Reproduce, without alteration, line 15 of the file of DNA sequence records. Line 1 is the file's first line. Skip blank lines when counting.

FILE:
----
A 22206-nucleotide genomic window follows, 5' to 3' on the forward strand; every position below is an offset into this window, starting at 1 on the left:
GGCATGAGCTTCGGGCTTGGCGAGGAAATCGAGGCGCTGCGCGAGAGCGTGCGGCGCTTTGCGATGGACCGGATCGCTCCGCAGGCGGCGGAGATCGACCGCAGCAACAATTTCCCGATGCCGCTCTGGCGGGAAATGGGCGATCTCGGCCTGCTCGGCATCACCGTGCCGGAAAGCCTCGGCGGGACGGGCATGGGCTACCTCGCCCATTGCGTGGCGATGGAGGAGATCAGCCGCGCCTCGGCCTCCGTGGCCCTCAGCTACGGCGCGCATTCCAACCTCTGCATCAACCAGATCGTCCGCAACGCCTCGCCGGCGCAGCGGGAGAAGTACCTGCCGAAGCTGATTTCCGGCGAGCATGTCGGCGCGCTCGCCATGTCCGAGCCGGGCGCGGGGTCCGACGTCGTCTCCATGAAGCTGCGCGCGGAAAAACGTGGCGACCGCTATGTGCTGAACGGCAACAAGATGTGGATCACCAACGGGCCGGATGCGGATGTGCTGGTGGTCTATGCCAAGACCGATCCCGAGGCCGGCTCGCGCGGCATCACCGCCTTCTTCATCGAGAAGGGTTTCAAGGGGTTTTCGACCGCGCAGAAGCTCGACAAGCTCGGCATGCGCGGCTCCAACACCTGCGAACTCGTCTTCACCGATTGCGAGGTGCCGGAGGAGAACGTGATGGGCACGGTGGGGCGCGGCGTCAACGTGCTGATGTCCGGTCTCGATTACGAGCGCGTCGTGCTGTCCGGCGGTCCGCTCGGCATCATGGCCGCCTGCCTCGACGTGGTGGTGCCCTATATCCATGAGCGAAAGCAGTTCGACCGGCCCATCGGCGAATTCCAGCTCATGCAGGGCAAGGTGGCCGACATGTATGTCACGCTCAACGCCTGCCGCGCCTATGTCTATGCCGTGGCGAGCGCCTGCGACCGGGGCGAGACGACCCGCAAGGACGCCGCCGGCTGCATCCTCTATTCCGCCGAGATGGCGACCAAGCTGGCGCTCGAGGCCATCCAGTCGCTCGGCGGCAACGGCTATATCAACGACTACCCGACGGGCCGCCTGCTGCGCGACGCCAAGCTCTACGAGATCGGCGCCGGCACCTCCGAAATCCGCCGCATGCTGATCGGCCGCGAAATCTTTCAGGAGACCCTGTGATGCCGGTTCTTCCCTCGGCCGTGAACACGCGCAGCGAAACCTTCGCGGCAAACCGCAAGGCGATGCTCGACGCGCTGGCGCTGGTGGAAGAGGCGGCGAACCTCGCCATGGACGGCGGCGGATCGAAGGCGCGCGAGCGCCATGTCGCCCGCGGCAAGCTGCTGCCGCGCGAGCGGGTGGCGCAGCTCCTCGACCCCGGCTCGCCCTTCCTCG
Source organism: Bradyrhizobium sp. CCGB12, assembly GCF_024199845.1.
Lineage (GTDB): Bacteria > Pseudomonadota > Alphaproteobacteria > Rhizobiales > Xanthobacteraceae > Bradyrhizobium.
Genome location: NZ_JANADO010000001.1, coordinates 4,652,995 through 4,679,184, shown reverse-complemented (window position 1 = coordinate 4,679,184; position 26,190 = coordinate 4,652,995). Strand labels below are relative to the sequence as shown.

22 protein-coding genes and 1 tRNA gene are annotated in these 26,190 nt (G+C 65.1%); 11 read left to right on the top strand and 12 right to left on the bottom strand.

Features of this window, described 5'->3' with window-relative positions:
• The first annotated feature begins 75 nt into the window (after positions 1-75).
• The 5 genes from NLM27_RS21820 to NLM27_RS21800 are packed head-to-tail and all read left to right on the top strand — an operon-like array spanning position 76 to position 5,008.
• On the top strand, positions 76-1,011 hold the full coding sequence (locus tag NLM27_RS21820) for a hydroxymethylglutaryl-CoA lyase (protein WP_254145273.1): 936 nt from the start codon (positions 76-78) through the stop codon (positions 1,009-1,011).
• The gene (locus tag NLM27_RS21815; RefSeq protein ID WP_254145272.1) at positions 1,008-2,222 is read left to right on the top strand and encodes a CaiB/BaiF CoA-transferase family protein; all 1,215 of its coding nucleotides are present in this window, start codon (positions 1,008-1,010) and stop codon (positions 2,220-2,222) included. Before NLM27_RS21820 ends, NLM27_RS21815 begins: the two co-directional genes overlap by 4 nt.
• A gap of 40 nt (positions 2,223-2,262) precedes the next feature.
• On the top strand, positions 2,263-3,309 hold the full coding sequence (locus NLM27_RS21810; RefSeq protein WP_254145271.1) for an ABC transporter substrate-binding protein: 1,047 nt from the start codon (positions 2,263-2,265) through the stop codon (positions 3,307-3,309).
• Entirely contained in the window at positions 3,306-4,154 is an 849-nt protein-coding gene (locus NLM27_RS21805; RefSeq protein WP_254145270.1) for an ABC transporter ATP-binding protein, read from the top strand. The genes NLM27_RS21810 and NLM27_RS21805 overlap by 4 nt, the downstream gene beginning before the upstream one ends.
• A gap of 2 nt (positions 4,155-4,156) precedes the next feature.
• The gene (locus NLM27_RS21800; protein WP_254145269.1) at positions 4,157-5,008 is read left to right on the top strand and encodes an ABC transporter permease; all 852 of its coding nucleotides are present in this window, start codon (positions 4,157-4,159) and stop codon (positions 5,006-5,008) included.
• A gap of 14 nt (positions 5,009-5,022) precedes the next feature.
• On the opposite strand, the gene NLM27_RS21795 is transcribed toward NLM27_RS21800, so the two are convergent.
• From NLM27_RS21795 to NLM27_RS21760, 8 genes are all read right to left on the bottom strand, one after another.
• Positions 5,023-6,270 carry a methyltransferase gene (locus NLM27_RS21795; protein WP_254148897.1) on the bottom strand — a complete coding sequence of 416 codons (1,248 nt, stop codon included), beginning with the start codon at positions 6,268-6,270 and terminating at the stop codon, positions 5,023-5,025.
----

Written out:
• A gap of 2 nt (positions 4,155-4,156) precedes the next feature.